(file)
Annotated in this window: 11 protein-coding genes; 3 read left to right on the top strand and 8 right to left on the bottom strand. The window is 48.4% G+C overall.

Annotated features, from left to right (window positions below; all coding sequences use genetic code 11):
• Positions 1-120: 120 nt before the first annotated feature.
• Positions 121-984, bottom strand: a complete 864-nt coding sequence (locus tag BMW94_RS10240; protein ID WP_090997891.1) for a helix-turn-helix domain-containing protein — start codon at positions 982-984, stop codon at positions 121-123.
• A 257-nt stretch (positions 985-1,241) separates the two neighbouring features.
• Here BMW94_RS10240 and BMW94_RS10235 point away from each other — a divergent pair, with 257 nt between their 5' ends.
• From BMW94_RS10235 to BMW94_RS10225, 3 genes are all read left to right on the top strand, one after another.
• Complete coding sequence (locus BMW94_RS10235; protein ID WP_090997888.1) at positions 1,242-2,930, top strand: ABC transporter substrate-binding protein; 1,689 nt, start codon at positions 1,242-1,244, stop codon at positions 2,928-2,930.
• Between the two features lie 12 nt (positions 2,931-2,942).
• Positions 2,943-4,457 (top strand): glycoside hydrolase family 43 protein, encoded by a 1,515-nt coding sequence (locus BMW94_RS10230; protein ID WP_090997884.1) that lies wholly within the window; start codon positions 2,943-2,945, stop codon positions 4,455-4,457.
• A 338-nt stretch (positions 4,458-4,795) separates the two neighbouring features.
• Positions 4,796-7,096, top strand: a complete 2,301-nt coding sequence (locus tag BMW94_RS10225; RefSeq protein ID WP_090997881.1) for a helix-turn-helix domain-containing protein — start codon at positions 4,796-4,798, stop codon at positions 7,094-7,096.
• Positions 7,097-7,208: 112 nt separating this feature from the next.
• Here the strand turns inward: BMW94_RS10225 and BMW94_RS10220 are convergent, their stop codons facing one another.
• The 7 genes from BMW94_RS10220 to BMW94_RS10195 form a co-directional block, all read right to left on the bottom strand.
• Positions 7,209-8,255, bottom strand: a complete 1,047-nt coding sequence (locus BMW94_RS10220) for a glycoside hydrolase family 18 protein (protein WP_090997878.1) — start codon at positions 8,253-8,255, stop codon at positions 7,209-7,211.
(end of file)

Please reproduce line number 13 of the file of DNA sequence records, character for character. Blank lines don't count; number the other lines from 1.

• Positions 7,097-7,208: 112 nt separating this feature from the next.